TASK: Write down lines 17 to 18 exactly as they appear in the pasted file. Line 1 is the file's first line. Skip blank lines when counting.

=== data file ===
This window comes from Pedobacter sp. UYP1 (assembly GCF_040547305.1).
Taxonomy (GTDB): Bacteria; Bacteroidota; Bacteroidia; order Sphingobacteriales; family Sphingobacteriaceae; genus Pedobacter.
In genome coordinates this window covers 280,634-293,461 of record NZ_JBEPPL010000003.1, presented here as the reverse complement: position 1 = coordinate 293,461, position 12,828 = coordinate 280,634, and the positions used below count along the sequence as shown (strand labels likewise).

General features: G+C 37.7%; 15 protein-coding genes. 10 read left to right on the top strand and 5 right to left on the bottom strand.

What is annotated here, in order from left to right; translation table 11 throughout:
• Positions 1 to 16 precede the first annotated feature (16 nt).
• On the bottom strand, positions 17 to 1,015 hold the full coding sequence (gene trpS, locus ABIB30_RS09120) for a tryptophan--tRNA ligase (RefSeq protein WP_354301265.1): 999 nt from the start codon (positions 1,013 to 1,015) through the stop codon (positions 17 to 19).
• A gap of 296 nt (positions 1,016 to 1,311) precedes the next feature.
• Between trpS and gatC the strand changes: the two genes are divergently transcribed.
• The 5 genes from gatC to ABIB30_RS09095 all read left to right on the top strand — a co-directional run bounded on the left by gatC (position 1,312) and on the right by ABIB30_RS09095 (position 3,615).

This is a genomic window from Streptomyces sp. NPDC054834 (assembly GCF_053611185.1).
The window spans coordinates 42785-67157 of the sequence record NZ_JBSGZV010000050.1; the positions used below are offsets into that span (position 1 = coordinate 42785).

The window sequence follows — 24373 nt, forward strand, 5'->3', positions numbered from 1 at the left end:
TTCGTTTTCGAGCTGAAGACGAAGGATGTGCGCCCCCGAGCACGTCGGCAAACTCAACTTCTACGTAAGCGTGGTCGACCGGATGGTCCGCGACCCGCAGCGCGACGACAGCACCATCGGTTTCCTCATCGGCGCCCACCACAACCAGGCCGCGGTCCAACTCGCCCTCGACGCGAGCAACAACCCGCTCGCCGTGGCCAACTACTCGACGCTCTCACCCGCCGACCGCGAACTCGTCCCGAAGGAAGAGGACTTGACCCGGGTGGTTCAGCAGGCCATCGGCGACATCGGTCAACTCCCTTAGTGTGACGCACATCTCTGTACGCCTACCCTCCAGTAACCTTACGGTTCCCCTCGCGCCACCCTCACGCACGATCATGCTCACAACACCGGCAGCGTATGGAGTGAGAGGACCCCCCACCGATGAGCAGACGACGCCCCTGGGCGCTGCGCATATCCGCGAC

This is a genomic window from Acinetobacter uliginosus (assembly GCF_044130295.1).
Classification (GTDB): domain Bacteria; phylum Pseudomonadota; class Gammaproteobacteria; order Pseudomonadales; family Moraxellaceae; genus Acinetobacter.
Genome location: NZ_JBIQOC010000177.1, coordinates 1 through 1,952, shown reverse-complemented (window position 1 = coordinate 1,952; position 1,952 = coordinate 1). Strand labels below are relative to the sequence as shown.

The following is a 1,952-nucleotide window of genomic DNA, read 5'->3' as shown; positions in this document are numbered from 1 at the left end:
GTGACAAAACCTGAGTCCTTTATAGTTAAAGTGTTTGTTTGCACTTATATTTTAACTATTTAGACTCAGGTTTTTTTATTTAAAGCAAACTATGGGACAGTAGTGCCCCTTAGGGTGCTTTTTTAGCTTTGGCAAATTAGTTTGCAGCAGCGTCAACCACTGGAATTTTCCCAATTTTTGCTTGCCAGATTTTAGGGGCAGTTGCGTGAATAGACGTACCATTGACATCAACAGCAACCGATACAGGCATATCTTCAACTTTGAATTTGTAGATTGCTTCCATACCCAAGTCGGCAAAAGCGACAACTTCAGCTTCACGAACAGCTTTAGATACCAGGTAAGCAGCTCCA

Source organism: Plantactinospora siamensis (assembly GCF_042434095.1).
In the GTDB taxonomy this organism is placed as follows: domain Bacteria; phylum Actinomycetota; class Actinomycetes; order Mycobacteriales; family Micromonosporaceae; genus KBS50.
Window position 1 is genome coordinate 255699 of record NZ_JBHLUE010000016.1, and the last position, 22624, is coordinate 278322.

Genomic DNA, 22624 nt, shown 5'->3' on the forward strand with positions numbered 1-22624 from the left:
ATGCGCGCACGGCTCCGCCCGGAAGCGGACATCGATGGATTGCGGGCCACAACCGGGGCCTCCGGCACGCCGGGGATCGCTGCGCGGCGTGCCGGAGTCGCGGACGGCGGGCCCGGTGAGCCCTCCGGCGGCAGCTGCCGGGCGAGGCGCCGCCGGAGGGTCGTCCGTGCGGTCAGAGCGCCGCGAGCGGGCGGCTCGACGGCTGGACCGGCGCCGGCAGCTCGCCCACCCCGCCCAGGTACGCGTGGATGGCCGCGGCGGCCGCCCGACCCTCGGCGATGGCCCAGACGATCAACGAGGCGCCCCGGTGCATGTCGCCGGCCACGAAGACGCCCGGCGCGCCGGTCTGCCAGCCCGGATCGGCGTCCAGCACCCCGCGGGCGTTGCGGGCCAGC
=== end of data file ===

Genome location: NZ_JBIQOC010000177.1, coordinates 1 through 1,952, shown reverse-complemented (window position 1 = coordinate 1,952; position 1,952 = coordinate 1). Strand labels below are relative to the sequence as shown.

The following is a 1,952-nucleotide window of genomic DNA, read 5'->3' as shown; positions in this document are numbered from 1 at the left end: